Critique de la raison dialectique for Dummies


At the American Prospect blog, Dana Goldstein writes that "French teenagers are smarter than all of us" because certain French baccalaureate exams, taken by those who desire to attend college, include pretentious questions requiring the young respondents to feign familiarity with the work of various philosophes. From Goldstein:

Now check out these sample questions from the French baccalaureate exam, which students begin taking today. Bonne chance!

For the Literature stream:

1) Does objectivity in history suppose impartiality in the historian? 2) Does language betray thought?

For the Science stream:

1) Is it absurd to desire the impossible? 2) Are there questions which no science can answer?

Okay, so there is no country quite as philosophique—and, at times, absurd—as France. And to be fair, Le Bac is a college entrance exam, not a high school graduation exam. Still, the majority of French high school students sit for the test. Could you ever imagine the SAT or ACT asking students to write an essay on such complex, intellectual topics?

Well, I certainly hope the average 17 year-old American won't be asked if "language betrays thought" as a college entrance requirement. But a few points here: Many students sit for the test, but just how well do they do? As London Times correspondent Charles Bremmer notes (his son took his Bac exams today and Bremmer complains that "The French curriculum and teachers are slanted solidly to the left," demanding that his son tailor answers to political fashions), the tests have been dumbed down (or graded on a significant curve) since the 1970s, when a paltry 20 percent managed to pass. Indeed, if one looks at international ranks from PISA and OECD French scores are pretty mediocre (but still better than American scores), despite massive expenditures on education and the chin-stroking college entrance questions that ask if it is "absurd to desire the impossible."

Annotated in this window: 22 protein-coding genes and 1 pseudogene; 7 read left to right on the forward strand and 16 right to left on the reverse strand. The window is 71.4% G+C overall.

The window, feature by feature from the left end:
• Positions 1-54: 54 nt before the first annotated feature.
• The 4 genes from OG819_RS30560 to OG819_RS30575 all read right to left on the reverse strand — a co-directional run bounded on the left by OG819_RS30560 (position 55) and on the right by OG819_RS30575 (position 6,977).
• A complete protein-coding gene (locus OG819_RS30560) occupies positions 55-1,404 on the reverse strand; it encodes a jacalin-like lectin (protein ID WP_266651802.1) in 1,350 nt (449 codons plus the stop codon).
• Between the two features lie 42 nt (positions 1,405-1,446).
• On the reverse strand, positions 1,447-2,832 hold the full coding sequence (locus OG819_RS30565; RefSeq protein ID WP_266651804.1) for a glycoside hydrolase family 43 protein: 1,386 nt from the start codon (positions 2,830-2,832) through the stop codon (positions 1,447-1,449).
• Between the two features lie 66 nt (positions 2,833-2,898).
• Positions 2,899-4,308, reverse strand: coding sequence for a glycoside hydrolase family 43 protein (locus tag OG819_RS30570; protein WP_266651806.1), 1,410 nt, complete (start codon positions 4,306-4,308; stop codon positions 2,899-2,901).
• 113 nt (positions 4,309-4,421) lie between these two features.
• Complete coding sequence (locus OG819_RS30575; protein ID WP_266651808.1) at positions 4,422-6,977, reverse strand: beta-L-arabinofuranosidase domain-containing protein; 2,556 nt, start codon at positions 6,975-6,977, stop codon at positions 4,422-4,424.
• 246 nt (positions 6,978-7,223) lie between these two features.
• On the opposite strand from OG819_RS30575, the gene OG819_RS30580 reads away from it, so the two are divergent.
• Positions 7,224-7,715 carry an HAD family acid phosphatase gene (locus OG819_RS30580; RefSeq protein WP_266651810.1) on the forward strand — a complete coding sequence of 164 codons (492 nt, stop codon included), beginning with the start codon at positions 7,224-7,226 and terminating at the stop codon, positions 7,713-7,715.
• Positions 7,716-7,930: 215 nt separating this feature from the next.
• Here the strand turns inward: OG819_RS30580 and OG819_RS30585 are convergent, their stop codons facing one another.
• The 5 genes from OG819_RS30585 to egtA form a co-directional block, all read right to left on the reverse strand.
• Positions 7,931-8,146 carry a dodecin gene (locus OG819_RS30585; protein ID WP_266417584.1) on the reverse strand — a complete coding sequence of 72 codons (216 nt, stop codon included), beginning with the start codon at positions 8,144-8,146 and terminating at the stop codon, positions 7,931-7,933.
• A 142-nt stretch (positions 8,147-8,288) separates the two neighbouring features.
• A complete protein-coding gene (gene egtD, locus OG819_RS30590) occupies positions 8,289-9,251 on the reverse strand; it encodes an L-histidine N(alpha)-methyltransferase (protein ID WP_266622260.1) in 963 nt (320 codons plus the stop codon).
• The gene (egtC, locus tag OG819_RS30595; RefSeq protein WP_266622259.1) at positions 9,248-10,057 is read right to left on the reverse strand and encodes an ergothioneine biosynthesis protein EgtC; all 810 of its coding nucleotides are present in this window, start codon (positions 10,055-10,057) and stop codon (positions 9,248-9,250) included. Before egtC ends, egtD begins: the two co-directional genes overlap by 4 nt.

Also, is it just me or does Goldstein sounds more like Alan Bloom than a liberal writer at the American Prospect? As Bremmer points out, some critics contend that "The baccalauréat is too elitist" and is unfair to both immigrants and members of the proletariat. Sure, we can use the test as a political and cultural cudgel ("Europeans are so cultured, so smart, so philosophique, compared to us lunk-headed Americans!"), but how would the Prospect brigade react to this uncomfortable statistic, provided by The Times: "Fewer than half the children of working class parents earn the certificate that gives passage to university."